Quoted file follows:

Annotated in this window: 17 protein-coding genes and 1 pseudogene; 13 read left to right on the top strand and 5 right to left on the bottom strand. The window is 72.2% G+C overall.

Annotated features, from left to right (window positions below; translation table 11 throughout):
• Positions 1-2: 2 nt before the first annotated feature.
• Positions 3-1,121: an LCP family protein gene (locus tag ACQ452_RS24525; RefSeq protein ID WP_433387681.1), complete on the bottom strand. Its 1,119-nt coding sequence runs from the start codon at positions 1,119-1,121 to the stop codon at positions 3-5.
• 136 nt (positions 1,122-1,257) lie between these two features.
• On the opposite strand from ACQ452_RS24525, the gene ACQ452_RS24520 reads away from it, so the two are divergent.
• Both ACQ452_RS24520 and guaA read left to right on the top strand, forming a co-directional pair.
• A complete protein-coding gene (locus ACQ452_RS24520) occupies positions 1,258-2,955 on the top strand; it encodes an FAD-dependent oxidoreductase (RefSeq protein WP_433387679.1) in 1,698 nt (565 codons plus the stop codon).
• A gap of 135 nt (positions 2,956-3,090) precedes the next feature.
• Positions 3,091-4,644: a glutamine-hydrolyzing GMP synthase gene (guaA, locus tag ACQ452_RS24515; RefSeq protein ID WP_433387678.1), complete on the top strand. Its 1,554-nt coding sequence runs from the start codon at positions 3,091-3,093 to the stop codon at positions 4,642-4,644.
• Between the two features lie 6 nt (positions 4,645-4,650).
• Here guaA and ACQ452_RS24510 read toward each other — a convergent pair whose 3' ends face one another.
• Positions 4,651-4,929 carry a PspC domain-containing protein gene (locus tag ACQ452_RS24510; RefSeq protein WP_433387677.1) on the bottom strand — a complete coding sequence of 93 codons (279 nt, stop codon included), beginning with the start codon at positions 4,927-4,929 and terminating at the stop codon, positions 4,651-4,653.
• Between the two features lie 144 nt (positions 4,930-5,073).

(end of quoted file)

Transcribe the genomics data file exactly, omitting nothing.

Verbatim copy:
Annotated in this window: 17 protein-coding genes and 1 pseudogene; 13 read left to right on the top strand and 5 right to left on the bottom strand. The window is 72.2% G+C overall.

Annotated features, from left to right (window positions below; translation table 11 throughout):
• Positions 1-2: 2 nt before the first annotated feature.
• Positions 3-1,121: an LCP family protein gene (locus tag ACQ452_RS24525; RefSeq protein ID WP_433387681.1), complete on the bottom strand. Its 1,119-nt coding sequence runs from the start codon at positions 1,119-1,121 to the stop codon at positions 3-5.
• 136 nt (positions 1,122-1,257) lie between these two features.
• On the opposite strand from ACQ452_RS24525, the gene ACQ452_RS24520 reads away from it, so the two are divergent.
• Both ACQ452_RS24520 and guaA read left to right on the top strand, forming a co-directional pair.
• A complete protein-coding gene (locus ACQ452_RS24520) occupies positions 1,258-2,955 on the top strand; it encodes an FAD-dependent oxidoreductase (RefSeq protein WP_433387679.1) in 1,698 nt (565 codons plus the stop codon).
• A gap of 135 nt (positions 2,956-3,090) precedes the next feature.
• Positions 3,091-4,644: a glutamine-hydrolyzing GMP synthase gene (guaA, locus tag ACQ452_RS24515; RefSeq protein ID WP_433387678.1), complete on the top strand. Its 1,554-nt coding sequence runs from the start codon at positions 3,091-3,093 to the stop codon at positions 4,642-4,644.
• Between the two features lie 6 nt (positions 4,645-4,650).
• Here guaA and ACQ452_RS24510 read toward each other — a convergent pair whose 3' ends face one another.
• Positions 4,651-4,929 carry a PspC domain-containing protein gene (locus tag ACQ452_RS24510; RefSeq protein WP_433387677.1) on the bottom strand — a complete coding sequence of 93 codons (279 nt, stop codon included), beginning with the start codon at positions 4,927-4,929 and terminating at the stop codon, positions 4,651-4,653.
• Between the two features lie 144 nt (positions 4,930-5,073).